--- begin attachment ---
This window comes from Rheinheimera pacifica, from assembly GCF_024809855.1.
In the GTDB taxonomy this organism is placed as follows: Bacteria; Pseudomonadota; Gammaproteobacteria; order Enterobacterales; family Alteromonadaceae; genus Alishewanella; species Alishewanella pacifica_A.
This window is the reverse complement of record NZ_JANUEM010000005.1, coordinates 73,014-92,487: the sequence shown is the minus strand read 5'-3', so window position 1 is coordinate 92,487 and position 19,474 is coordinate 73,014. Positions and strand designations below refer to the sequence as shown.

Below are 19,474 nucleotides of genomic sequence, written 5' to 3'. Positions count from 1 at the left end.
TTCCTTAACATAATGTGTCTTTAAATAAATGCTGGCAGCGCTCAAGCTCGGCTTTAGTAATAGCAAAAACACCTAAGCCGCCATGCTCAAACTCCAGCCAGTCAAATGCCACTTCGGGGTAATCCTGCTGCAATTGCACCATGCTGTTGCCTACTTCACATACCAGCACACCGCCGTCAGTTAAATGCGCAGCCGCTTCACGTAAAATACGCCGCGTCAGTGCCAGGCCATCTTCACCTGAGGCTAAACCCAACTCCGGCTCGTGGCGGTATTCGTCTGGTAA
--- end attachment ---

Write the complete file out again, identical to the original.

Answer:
This window comes from Rheinheimera pacifica, from assembly GCF_024809855.1.
In the GTDB taxonomy this organism is placed as follows: Bacteria; Pseudomonadota; Gammaproteobacteria; order Enterobacterales; family Alteromonadaceae; genus Alishewanella; species Alishewanella pacifica_A.
This window is the reverse complement of record NZ_JANUEM010000005.1, coordinates 73,014-92,487: the sequence shown is the minus strand read 5'-3', so window position 1 is coordinate 92,487 and position 19,474 is coordinate 73,014. Positions and strand designations below refer to the sequence as shown.

Below are 19,474 nucleotides of genomic sequence, written 5' to 3'. Positions count from 1 at the left end.
TTCCTTAACATAATGTGTCTTTAAATAAATGCTGGCAGCGCTCAAGCTCGGCTTTAGTAATAGCAAAAACACCTAAGCCGCCATGCTCAAACTCCAGCCAGTCAAATGCCACTTCGGGGTAATCCTGCTGCAATTGCACCATGCTGTTGCCTACTTCACATACCAGCACACCGCCGTCAGTTAAATGCGCAGCCGCTTCACGTAAAATACGCCGCGTCAGTGCCAGGCCATCTTCACCTGAGGCTAAACCCAACTCCGGCTCGTGGCGGTATTCGTCTGGTAA